2.1 Recognising, realising and responding to the potential of communities
There are no simple answers to what works in facilitating community engagement, but the local context is of central importance. A variety of techniques, methods and support has to be adopted to ensure optimal conditions for community engagement. However, as you have already read, much has been written on the skills and practices which seem generally effective in facilitating community engagement for health. Effective practices fall under the following main headings:
- identify local circumstances that may present barriers to effective community involvement (e.g. lack of transport infrastructure) and act on these
- acknowledge the diversity of local communities and develop both targeted and universal strategies to reach all members of the local community, including traditionally ‘hard-to-reach’ groups such as women, young people, people with a disability and members of minority ethnic groups
- budget and plan for community development, training and capacity building from the start, ideally involving the local residents in the planning process
- provide a variety of opportunities for training and support for local people and professionals
- use regular evaluation as a tool to identify barriers to community involvement and actions to address these
- establish effective ways of partnership working between statutory and non-statutory agencies and the local community.
Figure 2 is an illustration of one particular strategy used by Be Active Stay Active (BASA), a community-based mental health project in Scotland, to reach and engage with communities.
The public health practitioner at a community level has a developmental role in the process of bringing together a group of people who share a common need or interest, in order to realise their hopes of taking the appropriate action to meet that need or follow that interest. Task groups or subgroups, such as a Health Action Group, can be set up to work on particular issues. Within this structure, focus groups could be organised to enable more in-depth research of the needs and solutions identified. These methods may include either a participatory action research approach or community-based participatory research, both of which favour rapid participatory appraisal techniques. This involves communities identifying and challenging their own health-related needs utilising rapid information gathering. Here, the community role is seen as critical to the development of rapid appraisal originating in the social/ community tradition. It is this feature which distinguishes this approach from the rapid epidemiological approach (which uses epidemiological and statistical methods alone for a rapid assessment) (Rifkin, 1992). Either or both of these groups could, through the composition of their membership, provide the foundations for developing a partnership between the local residents and statutory, non-statutory, voluntary and community organisations.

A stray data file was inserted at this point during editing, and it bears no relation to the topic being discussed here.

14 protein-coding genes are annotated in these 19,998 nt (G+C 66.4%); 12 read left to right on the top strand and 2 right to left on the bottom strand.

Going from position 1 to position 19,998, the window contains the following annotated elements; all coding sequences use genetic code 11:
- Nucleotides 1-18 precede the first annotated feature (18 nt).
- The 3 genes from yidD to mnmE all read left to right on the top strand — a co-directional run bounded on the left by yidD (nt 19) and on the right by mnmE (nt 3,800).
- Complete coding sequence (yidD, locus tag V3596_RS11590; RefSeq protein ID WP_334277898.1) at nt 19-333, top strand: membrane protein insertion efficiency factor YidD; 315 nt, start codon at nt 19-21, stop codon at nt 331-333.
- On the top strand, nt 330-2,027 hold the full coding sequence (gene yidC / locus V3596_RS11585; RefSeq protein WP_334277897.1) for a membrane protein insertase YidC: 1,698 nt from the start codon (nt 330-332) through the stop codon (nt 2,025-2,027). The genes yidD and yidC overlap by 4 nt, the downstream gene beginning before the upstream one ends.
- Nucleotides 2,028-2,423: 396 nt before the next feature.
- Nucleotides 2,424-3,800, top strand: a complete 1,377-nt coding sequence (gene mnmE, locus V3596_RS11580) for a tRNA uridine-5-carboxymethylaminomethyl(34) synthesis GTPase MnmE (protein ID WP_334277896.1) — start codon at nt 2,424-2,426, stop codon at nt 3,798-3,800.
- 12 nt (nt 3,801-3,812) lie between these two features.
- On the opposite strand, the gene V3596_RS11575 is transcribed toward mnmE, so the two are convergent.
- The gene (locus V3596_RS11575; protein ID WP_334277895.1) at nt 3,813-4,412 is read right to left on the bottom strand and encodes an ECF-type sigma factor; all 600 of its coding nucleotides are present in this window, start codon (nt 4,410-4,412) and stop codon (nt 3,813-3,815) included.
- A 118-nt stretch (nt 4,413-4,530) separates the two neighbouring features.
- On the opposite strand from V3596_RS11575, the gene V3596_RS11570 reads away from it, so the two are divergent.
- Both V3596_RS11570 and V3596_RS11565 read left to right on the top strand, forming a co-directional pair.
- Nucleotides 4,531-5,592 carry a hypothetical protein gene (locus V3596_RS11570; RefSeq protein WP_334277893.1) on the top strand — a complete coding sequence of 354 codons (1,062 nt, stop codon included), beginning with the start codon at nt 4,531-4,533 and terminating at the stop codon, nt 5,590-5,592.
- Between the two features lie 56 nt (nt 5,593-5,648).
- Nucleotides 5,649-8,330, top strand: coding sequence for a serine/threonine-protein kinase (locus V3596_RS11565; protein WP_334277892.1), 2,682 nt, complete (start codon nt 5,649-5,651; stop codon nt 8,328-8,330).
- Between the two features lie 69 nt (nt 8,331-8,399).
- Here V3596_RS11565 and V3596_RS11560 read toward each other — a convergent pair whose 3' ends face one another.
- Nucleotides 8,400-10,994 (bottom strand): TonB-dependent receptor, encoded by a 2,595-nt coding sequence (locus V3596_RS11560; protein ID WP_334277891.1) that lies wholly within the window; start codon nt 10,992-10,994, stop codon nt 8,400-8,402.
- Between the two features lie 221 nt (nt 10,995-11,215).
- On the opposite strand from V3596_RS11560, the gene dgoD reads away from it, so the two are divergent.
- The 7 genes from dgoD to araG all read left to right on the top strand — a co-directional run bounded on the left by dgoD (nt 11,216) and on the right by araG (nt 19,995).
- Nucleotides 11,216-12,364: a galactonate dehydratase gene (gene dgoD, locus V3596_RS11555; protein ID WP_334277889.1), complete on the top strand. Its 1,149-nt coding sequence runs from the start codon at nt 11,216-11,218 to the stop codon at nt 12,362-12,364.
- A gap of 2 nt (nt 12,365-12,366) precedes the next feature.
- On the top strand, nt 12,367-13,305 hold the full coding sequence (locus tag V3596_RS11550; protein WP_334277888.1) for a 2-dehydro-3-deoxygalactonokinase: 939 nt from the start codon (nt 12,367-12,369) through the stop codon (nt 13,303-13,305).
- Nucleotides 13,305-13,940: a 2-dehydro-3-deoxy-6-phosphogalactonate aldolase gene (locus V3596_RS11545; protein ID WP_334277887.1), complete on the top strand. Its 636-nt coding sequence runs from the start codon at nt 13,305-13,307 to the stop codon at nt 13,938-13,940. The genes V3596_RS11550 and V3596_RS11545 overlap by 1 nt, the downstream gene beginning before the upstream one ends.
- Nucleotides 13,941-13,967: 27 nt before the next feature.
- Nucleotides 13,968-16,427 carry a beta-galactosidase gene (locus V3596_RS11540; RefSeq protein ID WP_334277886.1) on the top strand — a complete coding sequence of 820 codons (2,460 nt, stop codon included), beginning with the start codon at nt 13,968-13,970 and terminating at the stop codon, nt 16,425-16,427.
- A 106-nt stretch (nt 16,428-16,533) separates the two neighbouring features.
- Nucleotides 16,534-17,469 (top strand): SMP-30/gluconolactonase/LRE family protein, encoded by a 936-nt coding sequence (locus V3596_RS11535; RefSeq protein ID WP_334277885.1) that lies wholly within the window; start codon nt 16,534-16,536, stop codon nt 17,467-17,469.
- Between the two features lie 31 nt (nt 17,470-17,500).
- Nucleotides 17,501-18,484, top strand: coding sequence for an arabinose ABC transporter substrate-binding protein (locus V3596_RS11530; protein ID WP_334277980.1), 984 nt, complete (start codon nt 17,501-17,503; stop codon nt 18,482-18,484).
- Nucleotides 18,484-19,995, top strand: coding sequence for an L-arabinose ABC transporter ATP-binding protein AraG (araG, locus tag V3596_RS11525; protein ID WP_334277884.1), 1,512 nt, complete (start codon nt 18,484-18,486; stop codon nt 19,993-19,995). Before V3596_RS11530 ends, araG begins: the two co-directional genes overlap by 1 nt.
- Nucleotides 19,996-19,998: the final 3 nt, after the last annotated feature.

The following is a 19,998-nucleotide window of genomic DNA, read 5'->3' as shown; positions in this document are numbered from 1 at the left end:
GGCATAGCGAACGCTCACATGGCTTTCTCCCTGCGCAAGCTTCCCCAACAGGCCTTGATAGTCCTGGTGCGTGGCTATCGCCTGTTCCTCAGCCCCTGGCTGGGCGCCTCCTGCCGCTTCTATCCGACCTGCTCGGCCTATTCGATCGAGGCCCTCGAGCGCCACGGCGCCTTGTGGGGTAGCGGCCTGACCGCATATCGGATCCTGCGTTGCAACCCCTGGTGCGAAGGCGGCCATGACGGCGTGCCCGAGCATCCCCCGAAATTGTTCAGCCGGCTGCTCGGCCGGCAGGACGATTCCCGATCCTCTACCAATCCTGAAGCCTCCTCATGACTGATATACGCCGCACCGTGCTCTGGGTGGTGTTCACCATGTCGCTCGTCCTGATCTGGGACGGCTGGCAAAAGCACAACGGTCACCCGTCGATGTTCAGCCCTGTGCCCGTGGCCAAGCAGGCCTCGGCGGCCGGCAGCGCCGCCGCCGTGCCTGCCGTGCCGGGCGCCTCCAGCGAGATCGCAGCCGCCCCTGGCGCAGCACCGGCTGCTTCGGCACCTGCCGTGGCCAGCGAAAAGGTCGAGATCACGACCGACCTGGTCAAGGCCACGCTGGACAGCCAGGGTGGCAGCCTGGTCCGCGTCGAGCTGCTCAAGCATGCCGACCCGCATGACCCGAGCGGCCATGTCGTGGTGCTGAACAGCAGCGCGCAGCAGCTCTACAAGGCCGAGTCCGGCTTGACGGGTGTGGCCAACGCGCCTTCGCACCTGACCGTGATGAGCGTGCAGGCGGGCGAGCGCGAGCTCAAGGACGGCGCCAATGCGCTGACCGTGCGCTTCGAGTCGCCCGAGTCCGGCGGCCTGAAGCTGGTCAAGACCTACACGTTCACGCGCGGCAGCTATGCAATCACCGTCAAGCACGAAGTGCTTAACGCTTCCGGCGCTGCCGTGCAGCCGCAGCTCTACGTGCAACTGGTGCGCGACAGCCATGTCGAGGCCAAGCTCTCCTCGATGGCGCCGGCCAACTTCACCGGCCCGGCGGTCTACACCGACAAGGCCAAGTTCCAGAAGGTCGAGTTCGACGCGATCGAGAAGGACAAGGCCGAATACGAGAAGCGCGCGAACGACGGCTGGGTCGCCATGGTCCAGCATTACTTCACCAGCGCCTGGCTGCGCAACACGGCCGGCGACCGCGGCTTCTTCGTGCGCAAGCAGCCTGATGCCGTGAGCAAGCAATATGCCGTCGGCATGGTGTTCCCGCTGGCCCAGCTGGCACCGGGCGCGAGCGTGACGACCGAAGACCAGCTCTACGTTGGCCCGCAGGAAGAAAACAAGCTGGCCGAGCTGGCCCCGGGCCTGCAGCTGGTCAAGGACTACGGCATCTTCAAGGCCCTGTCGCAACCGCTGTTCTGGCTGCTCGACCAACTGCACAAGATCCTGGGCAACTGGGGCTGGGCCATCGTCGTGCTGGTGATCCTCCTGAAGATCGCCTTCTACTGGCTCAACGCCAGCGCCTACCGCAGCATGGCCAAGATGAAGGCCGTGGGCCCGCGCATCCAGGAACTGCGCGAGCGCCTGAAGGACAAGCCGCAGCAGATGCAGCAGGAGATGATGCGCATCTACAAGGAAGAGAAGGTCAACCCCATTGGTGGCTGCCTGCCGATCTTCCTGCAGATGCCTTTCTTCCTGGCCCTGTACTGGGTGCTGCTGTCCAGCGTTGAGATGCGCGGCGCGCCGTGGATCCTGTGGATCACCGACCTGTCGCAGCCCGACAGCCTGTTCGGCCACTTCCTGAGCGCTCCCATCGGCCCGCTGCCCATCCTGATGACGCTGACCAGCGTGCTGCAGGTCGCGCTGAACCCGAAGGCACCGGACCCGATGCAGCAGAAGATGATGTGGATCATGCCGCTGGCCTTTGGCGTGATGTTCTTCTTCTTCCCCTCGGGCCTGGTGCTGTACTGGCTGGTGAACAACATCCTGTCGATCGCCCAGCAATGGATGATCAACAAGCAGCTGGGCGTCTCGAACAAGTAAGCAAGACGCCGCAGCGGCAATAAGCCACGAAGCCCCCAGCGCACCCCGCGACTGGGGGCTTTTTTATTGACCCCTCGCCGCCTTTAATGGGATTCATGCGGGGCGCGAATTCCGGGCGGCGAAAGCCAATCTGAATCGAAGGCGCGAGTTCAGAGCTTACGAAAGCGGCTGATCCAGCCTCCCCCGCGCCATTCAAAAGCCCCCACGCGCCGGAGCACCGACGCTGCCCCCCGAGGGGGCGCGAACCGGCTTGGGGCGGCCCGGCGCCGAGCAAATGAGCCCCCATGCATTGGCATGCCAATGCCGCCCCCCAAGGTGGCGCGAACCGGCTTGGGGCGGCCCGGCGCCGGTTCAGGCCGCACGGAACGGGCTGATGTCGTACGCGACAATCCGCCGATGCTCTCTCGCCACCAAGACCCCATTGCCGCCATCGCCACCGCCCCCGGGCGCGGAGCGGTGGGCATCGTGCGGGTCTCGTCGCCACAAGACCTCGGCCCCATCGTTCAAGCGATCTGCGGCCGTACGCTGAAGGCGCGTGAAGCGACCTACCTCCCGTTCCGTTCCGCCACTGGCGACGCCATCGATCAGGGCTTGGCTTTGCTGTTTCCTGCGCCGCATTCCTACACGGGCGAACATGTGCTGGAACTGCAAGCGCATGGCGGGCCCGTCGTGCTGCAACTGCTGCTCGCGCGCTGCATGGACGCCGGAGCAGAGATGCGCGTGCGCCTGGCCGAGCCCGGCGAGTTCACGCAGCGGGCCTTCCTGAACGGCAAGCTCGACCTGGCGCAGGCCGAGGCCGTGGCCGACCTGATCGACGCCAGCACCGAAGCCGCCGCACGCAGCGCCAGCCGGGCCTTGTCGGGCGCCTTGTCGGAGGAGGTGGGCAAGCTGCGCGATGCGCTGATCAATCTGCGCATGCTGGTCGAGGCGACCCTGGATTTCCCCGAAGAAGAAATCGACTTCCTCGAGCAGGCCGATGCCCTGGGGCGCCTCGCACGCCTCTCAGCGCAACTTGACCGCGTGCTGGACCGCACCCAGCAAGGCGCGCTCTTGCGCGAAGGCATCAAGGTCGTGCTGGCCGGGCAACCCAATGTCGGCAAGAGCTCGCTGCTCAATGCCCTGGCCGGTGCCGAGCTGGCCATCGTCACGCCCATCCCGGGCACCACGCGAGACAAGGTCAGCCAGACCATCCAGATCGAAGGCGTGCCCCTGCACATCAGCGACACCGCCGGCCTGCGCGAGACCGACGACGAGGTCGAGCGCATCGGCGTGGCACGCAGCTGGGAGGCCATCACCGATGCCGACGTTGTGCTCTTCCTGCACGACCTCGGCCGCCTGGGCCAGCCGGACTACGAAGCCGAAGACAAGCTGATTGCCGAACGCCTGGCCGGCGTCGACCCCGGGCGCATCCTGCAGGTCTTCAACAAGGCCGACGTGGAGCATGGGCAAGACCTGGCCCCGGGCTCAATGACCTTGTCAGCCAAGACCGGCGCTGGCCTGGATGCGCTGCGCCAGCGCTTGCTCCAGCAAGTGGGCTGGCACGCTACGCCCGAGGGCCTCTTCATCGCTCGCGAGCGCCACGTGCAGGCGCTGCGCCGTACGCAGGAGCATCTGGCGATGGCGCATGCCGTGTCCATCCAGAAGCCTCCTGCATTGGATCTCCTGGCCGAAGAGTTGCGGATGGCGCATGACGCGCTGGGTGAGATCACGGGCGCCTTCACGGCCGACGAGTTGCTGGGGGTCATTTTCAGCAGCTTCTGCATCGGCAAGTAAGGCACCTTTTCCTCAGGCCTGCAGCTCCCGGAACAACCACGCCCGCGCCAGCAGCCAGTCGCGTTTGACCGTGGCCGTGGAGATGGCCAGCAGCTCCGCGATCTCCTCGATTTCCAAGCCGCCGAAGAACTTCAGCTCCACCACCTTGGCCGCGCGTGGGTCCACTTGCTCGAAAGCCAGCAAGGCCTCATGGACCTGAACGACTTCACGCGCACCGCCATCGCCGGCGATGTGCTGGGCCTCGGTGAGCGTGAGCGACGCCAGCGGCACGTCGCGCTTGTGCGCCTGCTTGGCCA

The setting up and development of a group to address an identified public health issue, whether it be to deal with a single issue or a variety of issues, requires the public health worker to have a range of skills to enable the group both to develop, as a cohesive force with a shared vision and common identity, and to achieve its objectives. Community development workers often seem like the glue that keeps people working together.
Realising the potential of communities calls for good organisational skills, along with the ability to manage both people and budgets. Skills in fundraising and marketing are especially useful in consolidating, sustaining and mainstreaming projects or interventions. Both community and professional members will bring different skills and experiences, together with their different commitments outside the group process. This can raise some important questions in terms of ownership and control, the development of an equitable partnership and the commitment expected from each member. This will be the case particularly for an inter-agency group, because its members may have differing expectations, as well as competing needs, interests and priorities. The group may also have a naturally limited lifespan because:
- it has a particular task to achieve
- it is part of a time-limited project for which the funding ceases
- there is no longer a perceived need for this particular type of group and something else might replace it.